Moderators: Random Orbital Bob, nev, CHJ, Noel, Charley

By Leecharles
Complete newbie here.
As retirement looms I am setting up a home workshop. Lucky enough to have a 60 foot detached single story building that will become the hallowed ground. First project will be building the work benches.
My first purchase needs to be a good table/panel saw.
I don't mind second hand or new up to £1200 and I don't have 3 phase.
I'm totally confused with all the mixed reviews so can anyone offer some up to date recommendations from personal experience please?
By Jamied
I recommend a sedgewick ta315 with sliding table.
I'm on my second one now(first had no sliding table) . A cracking machine, simple to adjust, solidly built, accurate and does not need 4 men to move ( if or when you rearrange your workshop!).
Should get for your budget with a little patience.
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By Ttrees
You say you don't have 3 phase, but does that mean you are opposed to buying a 3 phase machine for at least half the price if not less than that, and just buy yourself a VFD/inverter for a hundred quid or so to put on it.?
Do you plan on running a business with employees?
These are not recommended because they hold a charge.
I have two three phase machines, a 24" bandsaw and 12" startrite 275 that run from 13a plugs , these are less taxing on your supply, as the draw is mostly on start-up of an induction motor, and these things have a soft start feature.

There are plenty of folks here who have documented installing a vfd/inverter... (tomato/tomato)
on this forum, especially with the startrite 275, so you will see how easy they are to hook up.
more than likely the cheapest vfd will be for a dual voltage motor, which means can run on 240v and 380v three phase.
These figures are stamped into the motor name plate.
Dual voltage motors are common so look for 240v .or a triangle (delta) symbol.
You can buy vfd's for 380/440v motors for about 50% more, apparently....
These used to be more expensive not so long ago, so might be a see bit suspicious of the cheap ones.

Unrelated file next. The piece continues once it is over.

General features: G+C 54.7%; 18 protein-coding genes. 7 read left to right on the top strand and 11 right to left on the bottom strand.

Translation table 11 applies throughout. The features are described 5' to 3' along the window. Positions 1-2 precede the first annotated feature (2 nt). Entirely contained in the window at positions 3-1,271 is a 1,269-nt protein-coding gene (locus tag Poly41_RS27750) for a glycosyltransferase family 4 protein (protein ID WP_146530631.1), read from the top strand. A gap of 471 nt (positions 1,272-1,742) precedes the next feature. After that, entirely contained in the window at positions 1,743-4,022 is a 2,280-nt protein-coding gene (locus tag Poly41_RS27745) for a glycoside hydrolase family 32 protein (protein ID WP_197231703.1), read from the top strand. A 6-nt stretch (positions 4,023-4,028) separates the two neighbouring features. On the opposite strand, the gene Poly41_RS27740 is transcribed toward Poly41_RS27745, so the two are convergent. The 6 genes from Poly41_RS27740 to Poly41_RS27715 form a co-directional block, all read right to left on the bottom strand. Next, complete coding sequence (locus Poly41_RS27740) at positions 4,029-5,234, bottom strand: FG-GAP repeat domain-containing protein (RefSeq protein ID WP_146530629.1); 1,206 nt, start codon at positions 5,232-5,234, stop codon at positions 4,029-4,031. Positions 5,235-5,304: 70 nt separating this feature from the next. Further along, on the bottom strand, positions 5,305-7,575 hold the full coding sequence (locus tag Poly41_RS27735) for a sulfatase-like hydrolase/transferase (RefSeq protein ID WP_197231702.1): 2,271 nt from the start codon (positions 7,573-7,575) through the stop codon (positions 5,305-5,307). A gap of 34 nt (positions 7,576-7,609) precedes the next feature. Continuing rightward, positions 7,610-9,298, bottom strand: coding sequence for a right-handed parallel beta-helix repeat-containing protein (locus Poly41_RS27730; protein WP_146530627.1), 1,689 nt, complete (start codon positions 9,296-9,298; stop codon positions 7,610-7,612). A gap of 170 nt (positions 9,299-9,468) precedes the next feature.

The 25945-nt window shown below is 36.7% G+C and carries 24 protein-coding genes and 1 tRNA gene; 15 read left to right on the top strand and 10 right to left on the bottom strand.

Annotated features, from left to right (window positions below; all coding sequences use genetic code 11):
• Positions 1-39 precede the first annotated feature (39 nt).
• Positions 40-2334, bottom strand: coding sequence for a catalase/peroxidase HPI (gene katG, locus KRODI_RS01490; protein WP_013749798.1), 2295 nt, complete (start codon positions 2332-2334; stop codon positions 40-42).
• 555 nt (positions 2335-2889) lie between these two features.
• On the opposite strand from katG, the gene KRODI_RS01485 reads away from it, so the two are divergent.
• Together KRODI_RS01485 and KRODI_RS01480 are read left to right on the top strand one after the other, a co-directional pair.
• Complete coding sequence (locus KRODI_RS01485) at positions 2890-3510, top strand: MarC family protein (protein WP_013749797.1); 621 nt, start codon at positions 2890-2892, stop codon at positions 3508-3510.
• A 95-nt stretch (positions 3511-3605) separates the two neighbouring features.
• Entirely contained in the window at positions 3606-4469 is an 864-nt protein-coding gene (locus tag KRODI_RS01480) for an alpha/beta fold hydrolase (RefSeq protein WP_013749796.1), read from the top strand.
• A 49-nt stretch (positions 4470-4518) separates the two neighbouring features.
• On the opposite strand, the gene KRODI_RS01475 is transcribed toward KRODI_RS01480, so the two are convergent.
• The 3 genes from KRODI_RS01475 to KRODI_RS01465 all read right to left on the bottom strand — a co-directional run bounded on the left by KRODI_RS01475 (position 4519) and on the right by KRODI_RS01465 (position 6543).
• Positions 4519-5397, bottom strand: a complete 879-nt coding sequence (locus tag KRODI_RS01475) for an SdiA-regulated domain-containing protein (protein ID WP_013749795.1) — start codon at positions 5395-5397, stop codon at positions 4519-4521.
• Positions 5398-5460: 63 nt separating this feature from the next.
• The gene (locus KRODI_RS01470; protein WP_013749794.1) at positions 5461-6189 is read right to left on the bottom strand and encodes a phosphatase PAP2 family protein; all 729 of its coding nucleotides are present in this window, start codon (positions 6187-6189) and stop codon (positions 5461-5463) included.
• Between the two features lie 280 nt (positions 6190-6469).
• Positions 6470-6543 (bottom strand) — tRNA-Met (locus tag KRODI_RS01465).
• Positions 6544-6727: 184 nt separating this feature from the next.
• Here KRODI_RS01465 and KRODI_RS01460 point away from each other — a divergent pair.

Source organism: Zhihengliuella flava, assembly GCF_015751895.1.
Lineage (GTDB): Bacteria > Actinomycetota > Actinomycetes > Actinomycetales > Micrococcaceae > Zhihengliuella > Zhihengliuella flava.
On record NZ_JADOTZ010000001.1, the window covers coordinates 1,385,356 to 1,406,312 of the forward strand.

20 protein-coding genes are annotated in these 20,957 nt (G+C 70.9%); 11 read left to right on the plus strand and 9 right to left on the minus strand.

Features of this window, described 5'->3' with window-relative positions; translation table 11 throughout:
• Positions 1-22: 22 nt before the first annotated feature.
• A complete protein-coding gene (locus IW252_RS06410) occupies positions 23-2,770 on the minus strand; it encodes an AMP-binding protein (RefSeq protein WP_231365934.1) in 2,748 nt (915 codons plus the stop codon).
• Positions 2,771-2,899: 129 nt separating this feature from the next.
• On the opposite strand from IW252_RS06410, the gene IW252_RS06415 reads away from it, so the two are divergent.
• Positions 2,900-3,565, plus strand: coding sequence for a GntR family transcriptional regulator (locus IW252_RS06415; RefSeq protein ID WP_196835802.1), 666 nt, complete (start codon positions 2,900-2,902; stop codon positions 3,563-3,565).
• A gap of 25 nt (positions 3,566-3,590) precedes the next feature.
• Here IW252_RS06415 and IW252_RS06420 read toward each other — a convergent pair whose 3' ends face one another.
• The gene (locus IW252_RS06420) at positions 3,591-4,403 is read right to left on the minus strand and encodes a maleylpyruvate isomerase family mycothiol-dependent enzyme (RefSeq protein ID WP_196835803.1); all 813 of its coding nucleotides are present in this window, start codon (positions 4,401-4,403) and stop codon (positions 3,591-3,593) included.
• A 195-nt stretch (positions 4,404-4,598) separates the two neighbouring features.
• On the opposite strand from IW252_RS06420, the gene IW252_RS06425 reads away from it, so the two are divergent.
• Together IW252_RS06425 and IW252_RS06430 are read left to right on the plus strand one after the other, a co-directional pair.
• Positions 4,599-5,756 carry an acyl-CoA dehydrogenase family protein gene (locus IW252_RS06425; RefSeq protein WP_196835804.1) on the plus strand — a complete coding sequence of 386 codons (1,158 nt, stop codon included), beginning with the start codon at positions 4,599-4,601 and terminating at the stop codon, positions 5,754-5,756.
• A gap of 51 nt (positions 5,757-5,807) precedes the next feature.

I've yet to see a review on the budget vfd's for 380/400v (fixed Star wound motors,which has a Y symbol)

Just thought it was worth a mention.
User avatar
By deema
With a table saw, or any wood working machine mass is your friend. The heavier and mor ridged the machine the more it will reduce vibration and hence the better the cut.
The better saws have very large bearings and spindle mounting arrangements. The trunions are large, preferably there are two, one at either end. They have large heavy duty raise and lower / tilting systems, the best being rack and worm screw.
You want a fence that’s rock solid, easy to adjust and again as massive as possible to make it both stiff and reduce vibration.

For these reasons Startrite, Wadkin and Sedgwick saws are highly regarded. A slightly larger saw is a SCM L’ Invincible range which have truly massive construction. It’s in a different league to the others.
I have rebuilt a lot of saws, including all that I’ve mentioned. All would serve you well, and can be bought for your budget.

There are six questions to answer to help narrow down which will be the most appropriate.
1 How thick do I need to rip? 3”, 4”, 5” or more?
2. Do I need to cross cut on it? Or will I have a separate machine, eg a Wadkin BRA?
3. Does it need to cut down sheet material, if so do I need a scoring blade? I might use a track saw instead.
4. Do I need the blade to tilt as I will be doing lots if angled cuts, or I would be happy with a saw where the fence tilts for occasional angle cuts with a sled.
5. How I important is dust collection?
6. What floor space is available for it?

If you can answer each if these it will help everyone advise which saw will fit your needs best.
By Leecharles
Thanks for replies.
I had not considered an inverter so will look into that, thanks.
To answer Deema... Don't see me cutting anything thicker than 4".
I want a good all rounder that copes with whatever comes along, so yes I will rip and crosscut, yes I want the blade to also tilt, can get away without a scoring blade, would like a sliding table and I have bags of room.
By kevinlightfoot
I have also owned two Sedgwick TA315,s both with sliding tables .The first one I purchased new,the second had been refurbished,if you buy second hand be sure to check thoroughly before handing over your money,parts are not cheap.I can say that both my machines have been single phase and you need a dedicated 20amp supply ,both have been very reliable if looked after properly expect to pay about £1500 for a decent used one and about £3400 for a new one ,hope this helps ,regards Kevin.
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By deema
In your shoes, I would look at the following saws based in your criteria
SCM S.I. 15i rare, but absolutely superb......but I’m biased I own one! usually sell for c£500~£1500 depending on how nice they look.

Wadkin AGS12, BGS12 or AG10. Usually sell for £300 to £2000 depending again on how nice they look

Sedgwick TA315

Startrite DS275.
By TFrench
If you want something substantial with a sliding table I've got a wadkin BGP sliding panel saw for sale... You'd need a concrete floored workshop though, it'd go through a timber one. :lol: